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“New Corona Cases”:  A Phrase That’s Tells us Very Little, if Anything,  About the Actual Levels of Danger We  Face

At the outset of the corona crisis I wrote an article, about the essential uselessness of the term  “corona  cases“ in our public discourse at that moment. Leaning  on the ideas of the Swiss linguist Saussure, who argued that  all semantic meaning  is relational, I described the term as a classic “empty” or “floating” signifier.

Why?

Because we clearly lacked the contextual armature needed  to make any sense of its  utility as an indicator of serious health consequences from the virus.  In other words, it was being used to indicate a deeply threatening reality  per se  when, in fact, we did not have the relational  information needed  to arrive at this conclusion

Almost three  months  have passed since then, and we now have a much clearer idea of what “corona cases” means from a serious illness and mortality  point of view for the overwhelming majority of people. The answer: near complete deliverance from concern.

If you don’t believe me, listen to  Chris Whitty, Chief Medical Officer for England, Chief Medical Adviser to the UK Government, Chief Scientific Adviser at the Department of Health and Social Care (UK)  and Head of the National Institute for Health Research (UK) who, on May 11th,  said of  the virus:

The great majority of the people will not die from it….. Most people, uh well, a significant proportion of people, will not get this virus at all at any point in the epidemic which is going to go on for a long period of time. Of those that do, some of them will get the virus without even knowing it, they will have a virus with no symptoms at all, asymptomatic carriage. Of those that get symptoms, the great majority, probably 80 per cent, will have a mild or moderate disease. It might be bad enough for them to go to bed for a few days, not bad enough for them to go to the doctor. An unfortunate minority will have to go as far as hospital. The majority of them will just need oxygen and then leave hospital. And then a minority of those will have to go to severe and critical care. And some of those, sadly, will die. But that’s a minority, one percent, or possibly even less than one percent overall. And even in the highest risk group, this is significantly less than 20 percent, i.e. the great majority of the people, even the very highest groups, if they catch this virus will not die. And I really wanted to make that point really clearly.

Indeed, if you go to Worldometers  corona page  today it says quite clearly that says that 99% of all known cases now are “mild”. And as Dr. Whitty clearly said, even among even among the 1%  of cases that aren’t mild, the chances of mortality are rather low.

And remember these are  just the relatively  small number of identified cases. There are in all likelihood millions if not billions of “infected”, but untested people running around not causing any trouble to anyone, which also means the chances of anything grave happening to you, or  anyone else  is probably  even lower from a statistical point of view than Dr. Whitty and Worldmeters have portrayed it.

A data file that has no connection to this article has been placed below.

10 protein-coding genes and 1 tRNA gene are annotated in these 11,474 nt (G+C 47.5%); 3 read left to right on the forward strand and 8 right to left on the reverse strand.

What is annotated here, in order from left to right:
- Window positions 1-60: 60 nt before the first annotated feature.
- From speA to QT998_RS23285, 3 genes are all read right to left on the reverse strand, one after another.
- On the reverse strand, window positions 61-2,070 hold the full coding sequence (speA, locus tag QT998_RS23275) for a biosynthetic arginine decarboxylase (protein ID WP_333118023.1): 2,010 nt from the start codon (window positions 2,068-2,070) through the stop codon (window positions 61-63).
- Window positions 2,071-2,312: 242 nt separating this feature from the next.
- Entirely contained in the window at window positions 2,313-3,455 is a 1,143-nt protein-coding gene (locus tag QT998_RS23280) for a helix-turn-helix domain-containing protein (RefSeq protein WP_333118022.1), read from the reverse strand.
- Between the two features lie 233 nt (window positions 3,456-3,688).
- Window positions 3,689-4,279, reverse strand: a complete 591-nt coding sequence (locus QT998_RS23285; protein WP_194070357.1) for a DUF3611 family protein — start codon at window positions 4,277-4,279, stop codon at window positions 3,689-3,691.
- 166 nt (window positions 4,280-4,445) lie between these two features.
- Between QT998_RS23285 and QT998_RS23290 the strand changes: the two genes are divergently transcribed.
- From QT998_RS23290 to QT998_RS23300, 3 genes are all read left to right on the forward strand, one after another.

So why is the press still  obsessively talking about “cases” as if there were a linear correlation between them and threat to the health of the vast majority of people?

I see only two possible explanations. The first is herd stupidity, that is,  the deeply ingrained tendency of everyone with a keyboard and a twitter feed to—for all their often histrionic attempts to portray themselves as  “fiercely  independent”—studiously  ape the central presumptions of the corporate media’s view of reality and confine their institutional  critiques to the very peripheral realms of nuance and style.

The second possibility is flat-out institutional corruption, that is, that people in very high places have told their servants in the media to keep the panic, and the enhanced control of the population it enables, going as long as possible.

This disconnect between the obsessive tracking of “cases” and the assessment of real-life dangers to the population often verges on the comical.

For example, on June 23rd, the Boston Globe ran a piece with the following headline:  “A number of Southern and Western states are seeing a spike in COVID-19 cases. Why aren’t their death rates rising, too”?  What follows is a 1000 word article that  studiously avoids what is perhaps the most obvious conclusion  a person might reach in the face of such data: that, outside the realm of senior citizens in nursing homes this thing simply might not be as fatally dangerous as we’ve been led to believe.  Unbelievably,  the prime message sent to the reader of the article about this patently good news is that we must be just as vigilant as ever going forward.

Given what we now know, it  is out and out  journalistic malpractice to continue to harp on the growth of “cases” as the prime indicator of the dangers we face from the epidemic. The only statistics that can give us any concrete sense of what we actually face in this realm are rates of ICU admissions and deaths.

The rest is fear porn, pure and simple.

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Thomas S. Harrington is a professor of Iberian Studies at Trinity College in Hartford, Connecticut and the author of the recently released  A Citizen’s Democracy in Authoritarian Times: An American View on the Catalan Drive for Independence  (University of Valencia Press, 2018).

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